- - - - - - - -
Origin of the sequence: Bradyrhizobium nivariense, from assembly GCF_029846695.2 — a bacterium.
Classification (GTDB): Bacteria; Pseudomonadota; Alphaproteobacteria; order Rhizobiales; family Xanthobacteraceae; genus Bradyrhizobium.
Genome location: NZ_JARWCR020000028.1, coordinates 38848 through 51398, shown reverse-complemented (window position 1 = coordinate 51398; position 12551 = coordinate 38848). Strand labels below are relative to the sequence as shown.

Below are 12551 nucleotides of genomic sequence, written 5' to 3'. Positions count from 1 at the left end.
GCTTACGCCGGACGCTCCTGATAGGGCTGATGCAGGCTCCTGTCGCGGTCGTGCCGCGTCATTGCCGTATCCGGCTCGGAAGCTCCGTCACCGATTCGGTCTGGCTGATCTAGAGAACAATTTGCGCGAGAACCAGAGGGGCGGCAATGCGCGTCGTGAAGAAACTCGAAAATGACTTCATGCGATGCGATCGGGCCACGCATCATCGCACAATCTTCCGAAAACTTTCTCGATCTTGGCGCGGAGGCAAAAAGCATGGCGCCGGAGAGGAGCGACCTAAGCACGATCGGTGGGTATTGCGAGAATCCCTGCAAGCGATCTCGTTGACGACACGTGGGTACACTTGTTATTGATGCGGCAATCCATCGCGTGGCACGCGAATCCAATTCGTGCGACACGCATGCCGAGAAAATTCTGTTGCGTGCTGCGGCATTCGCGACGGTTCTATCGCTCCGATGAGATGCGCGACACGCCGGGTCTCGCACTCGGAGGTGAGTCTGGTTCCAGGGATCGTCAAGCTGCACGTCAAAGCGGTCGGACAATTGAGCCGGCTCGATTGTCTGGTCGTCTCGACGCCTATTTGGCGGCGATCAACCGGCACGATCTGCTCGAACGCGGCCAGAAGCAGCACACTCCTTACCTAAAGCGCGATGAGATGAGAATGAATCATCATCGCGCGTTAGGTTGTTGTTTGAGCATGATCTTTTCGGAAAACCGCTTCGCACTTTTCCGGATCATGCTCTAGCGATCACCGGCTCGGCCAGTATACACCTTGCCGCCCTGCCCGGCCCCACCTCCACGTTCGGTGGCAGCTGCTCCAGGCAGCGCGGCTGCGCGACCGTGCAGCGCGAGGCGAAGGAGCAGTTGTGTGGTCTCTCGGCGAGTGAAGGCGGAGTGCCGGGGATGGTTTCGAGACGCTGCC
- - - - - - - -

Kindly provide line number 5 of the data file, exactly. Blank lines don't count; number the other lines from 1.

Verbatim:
GCTTACGCCGGACGCTCCTGATAGGGCTGATGCAGGCTCCTGTCGCGGTCGTGCCGCGTCATTGCCGTATCCGGCTCGGAAGCTCCGTCACCGATTCGGTCTGGCTGATCTAGAGAACAATTTGCGCGAGAACCAGAGGGGCGGCAATGCGCGTCGTGAAGAAACTCGAAAATGACTTCATGCGATGCGATCGGGCCACGCATCATCGCACAATCTTCCGAAAACTTTCTCGATCTTGGCGCGGAGGCAAAAAGCATGGCGCCGGAGAGGAGCGACCTAAGCACGATCGGTGGGTATTGCGAGAATCCCTGCAAGCGATCTCGTTGACGACACGTGGGTACACTTGTTATTGATGCGGCAATCCATCGCGTGGCACGCGAATCCAATTCGTGCGACACGCATGCCGAGAAAATTCTGTTGCGTGCTGCGGCATTCGCGACGGTTCTATCGCTCCGATGAGATGCGCGACACGCCGGGTCTCGCACTCGGAGGTGAGTCTGGTTCCAGGGATCGTCAAGCTGCACGTCAAAGCGGTCGGACAATTGAGCCGGCTCGATTGTCTGGTCGTCTCGACGCCTATTTGGCGGCGATCAACCGGCACGATCTGCTCGAACGCGGCCAGAAGCAGCACACTCCTTACCTAAAGCGCGATGAGATGAGAATGAATCATCATCGCGCGTTAGGTTGTTGTTTGAGCATGATCTTTTCGGAAAACCGCTTCGCACTTTTCCGGATCATGCTCTAGCGATCACCGGCTCGGCCAGTATACACCTTGCCGCCCTGCCCGGCCCCACCTCCACGTTCGGTGGCAGCTGCTCCAGGCAGCGCGGCTGCGCGACCGTGCAGCGCGAGGCGAAGGAGCAGTTGTGTGGTCTCTCGGCGAGTGAAGGCGGAGTGCCGGGGATGGTTTCGAGACGCTGCC